Plenty of outdoor hijinks in Theater Pro Rata's Twelfth Night
Derek Meyer, MaryLynn Mennicke, and Amber Bjork
Grinkie Photography, LLC
Saturday's wet and gloomy weather didn't provide a great platform for outdoor theater, but Theatre Pro Rata's production of Twelfth Night in Loring Park was an engaging and joyful production that would have warmed any hearts and souls.
The story focuses on the plight of shipwrecked twins Sebastian and Viola (who is disguised as a boy, Cesario, for most of the play) and a love triangle, complete with cross-dressing and mistaken identity. That scenario occasionally takes second position to the comedic machinations of nearby lady Olivia's household, where a rowdy bunch attempt to get their revenge on their uppity steward, Malvolio.
Without any set and only a few props, it is up to the actors — and the work of costume designer Mardi Johnson — to make the story clear and engaging.
Let's talk about Johnson's work first. The play is designed to have a middle 1950s, southern Europe vibe. The costumes look gorgeous, loaded with vibrant colors that evoke a warm, relaxing time by the sea. (Johnson also provides matching coats for MaryLynn Mennicke and Alexander Stene, who play the twins, which helps to keep the action clear.)
This end-of-the-Christmas-season frolic stays light throughout. After a shipwreck, Sebastian and Viola take separate paths to the city of Illyria. There, Viola (as Cesario) ends up in the employ of the Duke, who is seeking to woo the beautiful Olivia (Amber Bjork). Olivia, of course, begins to fall for the disguised courtier.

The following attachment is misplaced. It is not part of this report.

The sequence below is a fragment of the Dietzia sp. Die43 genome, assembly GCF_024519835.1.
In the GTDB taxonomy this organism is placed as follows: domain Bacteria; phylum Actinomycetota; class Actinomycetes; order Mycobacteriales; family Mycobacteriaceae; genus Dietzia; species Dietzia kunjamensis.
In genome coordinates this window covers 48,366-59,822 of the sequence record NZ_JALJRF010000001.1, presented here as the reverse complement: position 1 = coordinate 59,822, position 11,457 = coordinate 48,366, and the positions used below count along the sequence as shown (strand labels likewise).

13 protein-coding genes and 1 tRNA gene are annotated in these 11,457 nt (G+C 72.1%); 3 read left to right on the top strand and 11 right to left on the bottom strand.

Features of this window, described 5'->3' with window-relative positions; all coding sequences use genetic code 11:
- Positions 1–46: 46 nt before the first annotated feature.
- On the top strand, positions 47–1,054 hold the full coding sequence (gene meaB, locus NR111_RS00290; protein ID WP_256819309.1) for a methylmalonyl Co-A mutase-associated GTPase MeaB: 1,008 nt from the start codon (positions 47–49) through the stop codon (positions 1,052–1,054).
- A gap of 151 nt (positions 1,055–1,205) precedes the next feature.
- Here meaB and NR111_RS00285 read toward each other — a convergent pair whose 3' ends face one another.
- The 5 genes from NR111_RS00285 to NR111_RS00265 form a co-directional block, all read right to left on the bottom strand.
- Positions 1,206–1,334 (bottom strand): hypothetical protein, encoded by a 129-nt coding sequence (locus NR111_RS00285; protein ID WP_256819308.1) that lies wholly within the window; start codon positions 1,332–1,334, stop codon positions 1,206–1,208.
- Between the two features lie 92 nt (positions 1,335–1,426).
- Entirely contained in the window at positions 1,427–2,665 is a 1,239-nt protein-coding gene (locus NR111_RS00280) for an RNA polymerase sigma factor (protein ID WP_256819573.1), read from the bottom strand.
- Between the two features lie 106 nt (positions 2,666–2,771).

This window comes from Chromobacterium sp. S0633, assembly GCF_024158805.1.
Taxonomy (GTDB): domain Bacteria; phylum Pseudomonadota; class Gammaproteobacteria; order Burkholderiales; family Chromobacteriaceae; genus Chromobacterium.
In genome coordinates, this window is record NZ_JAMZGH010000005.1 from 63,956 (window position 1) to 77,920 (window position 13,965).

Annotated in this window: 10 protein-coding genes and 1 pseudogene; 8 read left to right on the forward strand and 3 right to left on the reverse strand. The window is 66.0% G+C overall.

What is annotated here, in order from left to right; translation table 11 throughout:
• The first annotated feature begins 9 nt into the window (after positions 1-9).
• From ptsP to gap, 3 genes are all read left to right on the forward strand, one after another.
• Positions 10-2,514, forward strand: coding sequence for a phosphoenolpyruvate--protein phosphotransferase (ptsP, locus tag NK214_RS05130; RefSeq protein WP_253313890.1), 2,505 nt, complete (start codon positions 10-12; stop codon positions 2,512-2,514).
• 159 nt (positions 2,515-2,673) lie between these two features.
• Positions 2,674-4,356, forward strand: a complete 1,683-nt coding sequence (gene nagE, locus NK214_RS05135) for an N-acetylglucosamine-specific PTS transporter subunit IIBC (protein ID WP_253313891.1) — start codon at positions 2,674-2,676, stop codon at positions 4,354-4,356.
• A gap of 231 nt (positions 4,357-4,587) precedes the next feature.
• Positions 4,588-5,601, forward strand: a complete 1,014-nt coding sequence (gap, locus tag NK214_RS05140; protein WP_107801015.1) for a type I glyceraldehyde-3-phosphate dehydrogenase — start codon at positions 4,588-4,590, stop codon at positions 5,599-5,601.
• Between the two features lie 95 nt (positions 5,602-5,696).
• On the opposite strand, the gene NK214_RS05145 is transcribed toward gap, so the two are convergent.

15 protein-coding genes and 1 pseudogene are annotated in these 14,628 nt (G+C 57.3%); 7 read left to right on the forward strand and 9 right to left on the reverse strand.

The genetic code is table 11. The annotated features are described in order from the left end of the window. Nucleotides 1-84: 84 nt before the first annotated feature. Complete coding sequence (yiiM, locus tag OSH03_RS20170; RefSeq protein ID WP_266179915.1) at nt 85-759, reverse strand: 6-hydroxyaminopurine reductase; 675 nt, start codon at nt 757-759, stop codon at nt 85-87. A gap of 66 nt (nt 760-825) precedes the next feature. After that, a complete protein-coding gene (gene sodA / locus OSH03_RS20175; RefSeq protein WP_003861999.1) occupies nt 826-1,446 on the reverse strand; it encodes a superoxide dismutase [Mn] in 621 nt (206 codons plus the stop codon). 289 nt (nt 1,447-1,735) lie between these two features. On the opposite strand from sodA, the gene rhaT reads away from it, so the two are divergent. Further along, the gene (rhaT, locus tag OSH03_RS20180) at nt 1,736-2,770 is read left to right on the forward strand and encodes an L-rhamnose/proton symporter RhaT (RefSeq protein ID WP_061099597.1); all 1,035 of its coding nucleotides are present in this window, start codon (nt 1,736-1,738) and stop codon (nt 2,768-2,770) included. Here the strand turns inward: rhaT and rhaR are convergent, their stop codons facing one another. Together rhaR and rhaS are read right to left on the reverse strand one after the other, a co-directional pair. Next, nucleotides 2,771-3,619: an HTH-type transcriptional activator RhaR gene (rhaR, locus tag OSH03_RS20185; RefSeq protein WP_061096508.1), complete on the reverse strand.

We spend plenty of time with Olivia's household, including her uncle Sir Toby Belch, gentlewoman Maria, and guest Sir Andrew, who hatch their plot against the steward.
This comes to a head in the classic moment when Malvolio shows up in a pair of yellow stockings that are "cross gartered." Actor David Beukema dresses in a pair of short shorts to fully display his bright-yellow legs. (He also showcases a nice falsetto during the opening doo-wop number.)
The scene is a delight, as are the moments with our drunken conspirators, led by Charles Numrich as the aptly named Belch. He gets able assistance from Katherine Kupiecki as Maria and Andy Chambers as Sir Andrew to build the comic center. Adding to this is Victoria Pyan as the clown Feste. She not only brings out the humor of the character, but also provides the vital musical moments (written by Petyon McCandless).
These moments are so strong that those not tied into their plots feel lesser by comparison. The scenes between Mennicke and Bjork are definitely an exception, as their "courting" builds on sexual confusion into something quite engaging.
Bjork is strong throughout, giving her character a weariness about being constantly courted that never interrupts the fun. It's easy to see why she would fall for the straightforward Cesario when faced with the likes of Sir Andrew or even the Duke Orsino (Derek Meyer).
Director Carin Bartlie helms a fast-paced production that makes the best of the outdoor setting and the talents of the actors.
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